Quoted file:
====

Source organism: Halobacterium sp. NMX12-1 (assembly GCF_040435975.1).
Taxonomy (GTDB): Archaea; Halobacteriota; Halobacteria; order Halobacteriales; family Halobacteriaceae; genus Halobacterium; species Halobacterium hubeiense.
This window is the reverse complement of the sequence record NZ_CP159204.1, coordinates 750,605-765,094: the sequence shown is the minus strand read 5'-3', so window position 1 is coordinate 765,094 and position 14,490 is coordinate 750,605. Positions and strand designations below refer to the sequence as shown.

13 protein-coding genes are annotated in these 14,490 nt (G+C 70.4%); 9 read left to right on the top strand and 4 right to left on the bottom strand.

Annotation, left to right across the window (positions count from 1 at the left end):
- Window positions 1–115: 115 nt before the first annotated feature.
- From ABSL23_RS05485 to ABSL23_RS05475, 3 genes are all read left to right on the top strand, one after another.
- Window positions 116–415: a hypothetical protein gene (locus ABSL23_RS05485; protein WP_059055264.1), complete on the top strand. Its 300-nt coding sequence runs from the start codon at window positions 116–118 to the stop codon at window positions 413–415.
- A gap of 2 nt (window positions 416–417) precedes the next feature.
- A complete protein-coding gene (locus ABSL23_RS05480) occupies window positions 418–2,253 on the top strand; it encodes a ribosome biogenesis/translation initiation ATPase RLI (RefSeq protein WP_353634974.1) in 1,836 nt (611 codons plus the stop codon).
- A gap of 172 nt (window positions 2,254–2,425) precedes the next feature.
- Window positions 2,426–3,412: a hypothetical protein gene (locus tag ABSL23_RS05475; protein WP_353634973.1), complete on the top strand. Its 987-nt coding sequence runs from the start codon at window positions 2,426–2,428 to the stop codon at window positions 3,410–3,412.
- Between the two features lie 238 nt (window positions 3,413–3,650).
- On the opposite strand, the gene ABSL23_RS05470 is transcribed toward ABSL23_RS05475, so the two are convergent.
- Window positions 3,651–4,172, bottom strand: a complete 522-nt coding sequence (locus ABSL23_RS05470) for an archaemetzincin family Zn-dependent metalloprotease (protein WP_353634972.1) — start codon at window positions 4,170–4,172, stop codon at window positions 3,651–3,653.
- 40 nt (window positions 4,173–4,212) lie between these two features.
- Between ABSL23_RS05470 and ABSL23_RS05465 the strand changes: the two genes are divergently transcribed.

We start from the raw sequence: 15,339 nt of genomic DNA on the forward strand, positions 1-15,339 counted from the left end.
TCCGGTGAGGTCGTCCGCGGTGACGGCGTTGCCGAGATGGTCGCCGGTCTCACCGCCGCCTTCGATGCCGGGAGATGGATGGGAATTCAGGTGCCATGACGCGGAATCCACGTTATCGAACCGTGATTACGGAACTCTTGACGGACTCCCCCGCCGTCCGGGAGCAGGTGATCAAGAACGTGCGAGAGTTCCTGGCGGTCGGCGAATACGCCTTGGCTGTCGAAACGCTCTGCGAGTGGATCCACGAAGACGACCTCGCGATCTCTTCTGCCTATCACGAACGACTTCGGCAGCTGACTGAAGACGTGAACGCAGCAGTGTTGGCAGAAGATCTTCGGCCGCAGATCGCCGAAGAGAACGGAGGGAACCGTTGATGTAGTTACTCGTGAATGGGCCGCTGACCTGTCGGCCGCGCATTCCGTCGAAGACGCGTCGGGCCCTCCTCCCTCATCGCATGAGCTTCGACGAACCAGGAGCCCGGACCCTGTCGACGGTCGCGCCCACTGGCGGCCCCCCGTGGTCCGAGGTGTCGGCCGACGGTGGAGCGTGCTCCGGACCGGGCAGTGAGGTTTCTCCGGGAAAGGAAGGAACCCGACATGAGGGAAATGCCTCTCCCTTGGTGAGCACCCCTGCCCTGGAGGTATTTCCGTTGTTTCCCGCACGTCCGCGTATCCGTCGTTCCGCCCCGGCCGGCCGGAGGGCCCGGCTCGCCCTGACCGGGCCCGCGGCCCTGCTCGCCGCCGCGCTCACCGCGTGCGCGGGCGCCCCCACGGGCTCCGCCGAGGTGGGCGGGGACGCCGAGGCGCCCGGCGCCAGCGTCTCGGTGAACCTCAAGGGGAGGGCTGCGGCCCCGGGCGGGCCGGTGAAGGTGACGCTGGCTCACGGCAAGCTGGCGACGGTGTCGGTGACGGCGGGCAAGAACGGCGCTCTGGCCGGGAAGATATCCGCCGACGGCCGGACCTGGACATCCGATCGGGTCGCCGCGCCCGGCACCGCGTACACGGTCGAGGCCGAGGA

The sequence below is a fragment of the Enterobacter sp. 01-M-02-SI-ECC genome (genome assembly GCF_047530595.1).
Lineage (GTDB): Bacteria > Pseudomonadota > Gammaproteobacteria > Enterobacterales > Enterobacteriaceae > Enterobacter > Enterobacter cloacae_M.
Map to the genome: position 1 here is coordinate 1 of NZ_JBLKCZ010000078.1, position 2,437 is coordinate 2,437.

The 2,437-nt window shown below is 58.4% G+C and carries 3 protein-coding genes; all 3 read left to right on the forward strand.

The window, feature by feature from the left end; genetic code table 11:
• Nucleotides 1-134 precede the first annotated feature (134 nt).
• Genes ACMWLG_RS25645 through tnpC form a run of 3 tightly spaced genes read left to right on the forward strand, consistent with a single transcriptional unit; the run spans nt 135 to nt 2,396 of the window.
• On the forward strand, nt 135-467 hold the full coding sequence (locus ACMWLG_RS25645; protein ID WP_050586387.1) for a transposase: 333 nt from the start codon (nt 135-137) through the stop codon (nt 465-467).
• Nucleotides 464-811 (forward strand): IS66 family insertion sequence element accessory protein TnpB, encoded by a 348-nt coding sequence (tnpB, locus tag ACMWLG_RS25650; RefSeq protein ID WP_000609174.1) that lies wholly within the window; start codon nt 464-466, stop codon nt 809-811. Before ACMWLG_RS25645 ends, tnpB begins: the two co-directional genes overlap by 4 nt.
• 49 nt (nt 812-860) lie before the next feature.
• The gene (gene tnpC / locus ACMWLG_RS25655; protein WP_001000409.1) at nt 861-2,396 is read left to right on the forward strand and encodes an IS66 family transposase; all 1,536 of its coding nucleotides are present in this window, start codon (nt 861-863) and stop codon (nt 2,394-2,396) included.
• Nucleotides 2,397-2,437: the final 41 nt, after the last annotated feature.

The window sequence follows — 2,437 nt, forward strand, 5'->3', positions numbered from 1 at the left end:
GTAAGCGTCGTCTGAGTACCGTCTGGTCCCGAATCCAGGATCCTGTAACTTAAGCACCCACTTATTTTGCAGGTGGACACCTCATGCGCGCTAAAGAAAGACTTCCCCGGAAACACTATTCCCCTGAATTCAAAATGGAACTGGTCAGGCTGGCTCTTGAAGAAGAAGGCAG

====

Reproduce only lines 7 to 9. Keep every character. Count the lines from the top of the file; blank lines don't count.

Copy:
- From ABSL23_RS05485 to ABSL23_RS05475, 3 genes are all read left to right on the top strand, one after another.
- Window positions 116–415: a hypothetical protein gene (locus ABSL23_RS05485; protein WP_059055264.1), complete on the top strand. Its 300-nt coding sequence runs from the start codon at window positions 116–118 to the stop codon at window positions 413–415.
- A gap of 2 nt (window positions 416–417) precedes the next feature.